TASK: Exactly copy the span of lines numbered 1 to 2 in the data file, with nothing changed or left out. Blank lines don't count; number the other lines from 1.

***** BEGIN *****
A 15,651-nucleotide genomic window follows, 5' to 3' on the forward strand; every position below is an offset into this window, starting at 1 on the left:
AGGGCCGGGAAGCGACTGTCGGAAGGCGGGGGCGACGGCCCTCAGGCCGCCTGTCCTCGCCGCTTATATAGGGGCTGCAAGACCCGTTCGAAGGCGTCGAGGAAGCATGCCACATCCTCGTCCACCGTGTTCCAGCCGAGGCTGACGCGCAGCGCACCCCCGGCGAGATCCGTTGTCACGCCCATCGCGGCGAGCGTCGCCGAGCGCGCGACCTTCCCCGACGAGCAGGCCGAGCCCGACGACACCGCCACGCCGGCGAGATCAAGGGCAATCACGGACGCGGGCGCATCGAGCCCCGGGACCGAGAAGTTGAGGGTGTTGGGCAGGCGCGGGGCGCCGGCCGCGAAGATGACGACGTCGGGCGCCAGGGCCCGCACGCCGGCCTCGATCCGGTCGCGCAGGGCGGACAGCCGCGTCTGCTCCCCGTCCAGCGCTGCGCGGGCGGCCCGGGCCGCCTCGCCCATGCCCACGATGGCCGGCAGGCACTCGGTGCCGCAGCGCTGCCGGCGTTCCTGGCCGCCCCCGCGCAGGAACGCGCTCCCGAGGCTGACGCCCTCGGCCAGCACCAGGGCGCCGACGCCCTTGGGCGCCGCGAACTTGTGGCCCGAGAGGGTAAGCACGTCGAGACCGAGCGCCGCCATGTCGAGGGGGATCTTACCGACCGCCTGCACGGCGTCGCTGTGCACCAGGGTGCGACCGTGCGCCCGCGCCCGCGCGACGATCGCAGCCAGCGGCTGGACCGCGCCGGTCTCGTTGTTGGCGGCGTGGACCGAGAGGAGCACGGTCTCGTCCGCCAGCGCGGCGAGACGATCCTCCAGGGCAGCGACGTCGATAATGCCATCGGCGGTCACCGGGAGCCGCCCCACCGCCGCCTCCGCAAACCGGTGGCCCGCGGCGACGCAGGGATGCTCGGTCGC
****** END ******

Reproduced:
A 15,651-nucleotide genomic window follows, 5' to 3' on the forward strand; every position below is an offset into this window, starting at 1 on the left:
AGGGCCGGGAAGCGACTGTCGGAAGGCGGGGGCGACGGCCCTCAGGCCGCCTGTCCTCGCCGCTTATATAGGGGCTGCAAGACCCGTTCGAAGGCGTCGAGGAAGCATGCCACATCCTCGTCCACCGTGTTCCAGCCGAGGCTGACGCGCAGCGCACCCCCGGCGAGATCCGTTGTCACGCCCATCGCGGCGAGCGTCGCCGAGCGCGCGACCTTCCCCGACGAGCAGGCCGAGCCCGACGACACCGCCACGCCGGCGAGATCAAGGGCAATCACGGACGCGGGCGCATCGAGCCCCGGGACCGAGAAGTTGAGGGTGTTGGGCAGGCGCGGGGCGCCGGCCGCGAAGATGACGACGTCGGGCGCCAGGGCCCGCACGCCGGCCTCGATCCGGTCGCGCAGGGCGGACAGCCGCGTCTGCTCCCCGTCCAGCGCTGCGCGGGCGGCCCGGGCCGCCTCGCCCATGCCCACGATGGCCGGCAGGCACTCGGTGCCGCAGCGCTGCCGGCGTTCCTGGCCGCCCCCGCGCAGGAACGCGCTCCCGAGGCTGACGCCCTCGGCCAGCACCAGGGCGCCGACGCCCTTGGGCGCCGCGAACTTGTGGCCCGAGAGGGTAAGCACGTCGAGACCGAGCGCCGCCATGTCGAGGGGGATCTTACCGACCGCCTGCACGGCGTCGCTGTGCACCAGGGTGCGACCGTGCGCCCGCGCCCGCGCGACGATCGCAGCCAGCGGCTGGACCGCGCCGGTCTCGTTGTTGGCGGCGTGGACCGAGAGGAGCACGGTCTCGTCCGCCAGCGCGGCGAGACGATCCTCCAGGGCAGCGACGTCGATAATGCCATCGGCGGTCACCGGGAGCCGCCCCACCGCCGCCTCCGCAAACCGGTGGCCCGCGGCGACGCAGGGATGCTCGGTCGC